This week's Buffalo Bills mailbag is several days late, for two reasons: the NFL Combine was filling up the news cycle on Tuesday, the day we normally post this, and we also were running low on questions. If there's anything on your mind that you'd like discussed, please send those our way at firstname.lastname@example.org.
We only have two questions this week, so send those inquiries in for next week's post!
Do you think the hiring of Jim Hostler is at all an indication that Doug Marrone was not satisfied with Nathaniel Hackett’s work as an offensive coordinator?
Back in late January, when the hiring of Hostler was announced (at the same time that quarterbacks coach Todd Downing was brought in), I wrote this article about how it signaled that the Bills were doubling down in their support of EJ Manuel. That's the prism through which I view the team's decision to hire Hostler. I don't think it had much of anything to do with Hackett.
Marrone, in explaining Hostler's role, noted that the presence of the Senior Offensive Assistant will allow his offensive coordinator the freedom to focus more on the task of preparing game plans and studying opponents. That doesn't have to mean that Marrone was dissatisfied with Hackett's job performance last year; on the contrary, Marrone has gone out of his way to defend Hackett, citing the team's revolving door at quarterback. It's not difficult to understand why Hackett is a popular scapegoat for the fan base, but that doesn't make it right - and it almost certainly does not reflect the reality in One Bills Drive, either. Hackett's going to be around for a while.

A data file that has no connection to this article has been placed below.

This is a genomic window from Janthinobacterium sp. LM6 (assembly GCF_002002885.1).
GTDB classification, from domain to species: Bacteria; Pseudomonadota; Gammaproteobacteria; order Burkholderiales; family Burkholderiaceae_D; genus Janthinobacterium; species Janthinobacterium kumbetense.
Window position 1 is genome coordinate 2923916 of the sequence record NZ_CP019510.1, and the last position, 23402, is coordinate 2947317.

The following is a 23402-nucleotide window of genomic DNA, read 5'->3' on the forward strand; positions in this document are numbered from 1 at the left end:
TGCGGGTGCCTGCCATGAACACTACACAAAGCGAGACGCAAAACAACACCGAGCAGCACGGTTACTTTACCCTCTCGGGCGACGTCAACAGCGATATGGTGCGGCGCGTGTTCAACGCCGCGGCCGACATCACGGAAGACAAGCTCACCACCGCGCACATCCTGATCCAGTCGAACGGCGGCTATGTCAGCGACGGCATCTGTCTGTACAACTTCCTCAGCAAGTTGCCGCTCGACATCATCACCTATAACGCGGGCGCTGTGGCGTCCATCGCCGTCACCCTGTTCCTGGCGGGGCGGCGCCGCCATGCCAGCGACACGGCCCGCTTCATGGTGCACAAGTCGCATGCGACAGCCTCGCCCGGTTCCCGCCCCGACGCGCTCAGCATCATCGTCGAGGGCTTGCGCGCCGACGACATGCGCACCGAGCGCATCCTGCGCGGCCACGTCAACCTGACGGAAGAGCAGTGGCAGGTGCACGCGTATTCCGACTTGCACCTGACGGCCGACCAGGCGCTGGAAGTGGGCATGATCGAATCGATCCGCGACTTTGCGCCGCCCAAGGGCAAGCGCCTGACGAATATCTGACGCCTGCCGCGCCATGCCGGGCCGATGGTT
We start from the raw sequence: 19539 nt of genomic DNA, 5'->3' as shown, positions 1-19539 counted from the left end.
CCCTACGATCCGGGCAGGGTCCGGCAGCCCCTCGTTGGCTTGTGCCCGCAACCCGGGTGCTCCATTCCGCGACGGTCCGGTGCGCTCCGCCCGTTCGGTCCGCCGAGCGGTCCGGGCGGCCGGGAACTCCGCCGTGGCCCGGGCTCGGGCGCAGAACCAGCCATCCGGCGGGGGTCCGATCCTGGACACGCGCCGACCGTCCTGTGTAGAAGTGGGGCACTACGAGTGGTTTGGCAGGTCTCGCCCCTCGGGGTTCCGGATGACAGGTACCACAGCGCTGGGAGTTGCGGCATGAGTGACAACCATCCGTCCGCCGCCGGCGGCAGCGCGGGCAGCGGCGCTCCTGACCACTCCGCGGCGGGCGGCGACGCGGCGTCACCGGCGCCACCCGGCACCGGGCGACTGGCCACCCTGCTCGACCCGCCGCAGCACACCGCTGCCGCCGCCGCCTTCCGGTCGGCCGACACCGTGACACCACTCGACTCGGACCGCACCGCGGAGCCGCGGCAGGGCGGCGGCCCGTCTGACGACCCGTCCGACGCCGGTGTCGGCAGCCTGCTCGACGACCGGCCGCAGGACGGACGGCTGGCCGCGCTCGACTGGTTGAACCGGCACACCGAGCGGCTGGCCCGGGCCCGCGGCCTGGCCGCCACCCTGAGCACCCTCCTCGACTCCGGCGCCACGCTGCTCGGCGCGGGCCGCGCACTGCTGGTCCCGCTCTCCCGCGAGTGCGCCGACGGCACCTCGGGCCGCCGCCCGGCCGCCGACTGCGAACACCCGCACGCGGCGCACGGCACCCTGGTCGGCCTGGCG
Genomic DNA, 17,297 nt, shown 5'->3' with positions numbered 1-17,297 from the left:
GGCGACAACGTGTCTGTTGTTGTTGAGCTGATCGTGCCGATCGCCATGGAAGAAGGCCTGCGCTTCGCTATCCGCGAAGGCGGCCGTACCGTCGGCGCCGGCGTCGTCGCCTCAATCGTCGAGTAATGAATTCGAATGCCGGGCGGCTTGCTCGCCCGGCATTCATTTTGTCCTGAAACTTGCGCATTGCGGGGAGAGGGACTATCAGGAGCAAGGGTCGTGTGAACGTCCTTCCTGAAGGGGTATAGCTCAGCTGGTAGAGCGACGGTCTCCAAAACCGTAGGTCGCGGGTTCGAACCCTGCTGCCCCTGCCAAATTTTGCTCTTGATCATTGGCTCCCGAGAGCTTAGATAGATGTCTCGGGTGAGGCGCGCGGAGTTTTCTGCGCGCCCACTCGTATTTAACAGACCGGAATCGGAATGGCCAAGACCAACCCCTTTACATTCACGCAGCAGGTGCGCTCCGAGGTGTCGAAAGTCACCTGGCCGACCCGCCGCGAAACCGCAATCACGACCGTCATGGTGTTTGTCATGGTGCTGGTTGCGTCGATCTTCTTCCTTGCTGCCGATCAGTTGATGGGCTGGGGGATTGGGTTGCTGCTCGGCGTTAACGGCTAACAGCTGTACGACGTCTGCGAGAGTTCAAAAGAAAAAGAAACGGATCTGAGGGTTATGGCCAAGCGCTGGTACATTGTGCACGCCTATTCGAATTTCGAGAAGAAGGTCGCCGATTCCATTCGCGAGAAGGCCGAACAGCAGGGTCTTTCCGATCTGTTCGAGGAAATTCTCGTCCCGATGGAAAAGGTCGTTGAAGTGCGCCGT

Thanks for the question, Travis!
Hey @BuffRumblings what is Nigel Bradham's role next season expected to be? Also what position do you think the bills draft in round 1?— Kenny Ward (@KennyWard92) February 28, 2014
Let's sip past the second question for now, because it's way too early to take a stab at seriously answering that question.
Bradham's fate seems pretty straightforward: his role will depend on what the team does with current middle linebacker Kiko Alonso. If the Bills free up Alonso by moving him to the weak side, as it seems they'd like to do, then they'll be in the market for a middle linebacker, because that's not Bradham's game. If, however, the Bills end up keeping Alonso in the middle, then Bradham becomes the likely starter on the weak side - which, really, is the position that he should be playing in the NFL.
If last season was any indication, the team was starting to warm up to Bradham late in the season, when he saw a majority of his playing time, but he was still a little-used player in a system that did not make liberal use of linebackers. That decision seemed more about personnel than philosophy. Out of every potential starter on Buffalo's roster, Bradham is one of the easiest to upgrade.
Thanks for the question, Kenny!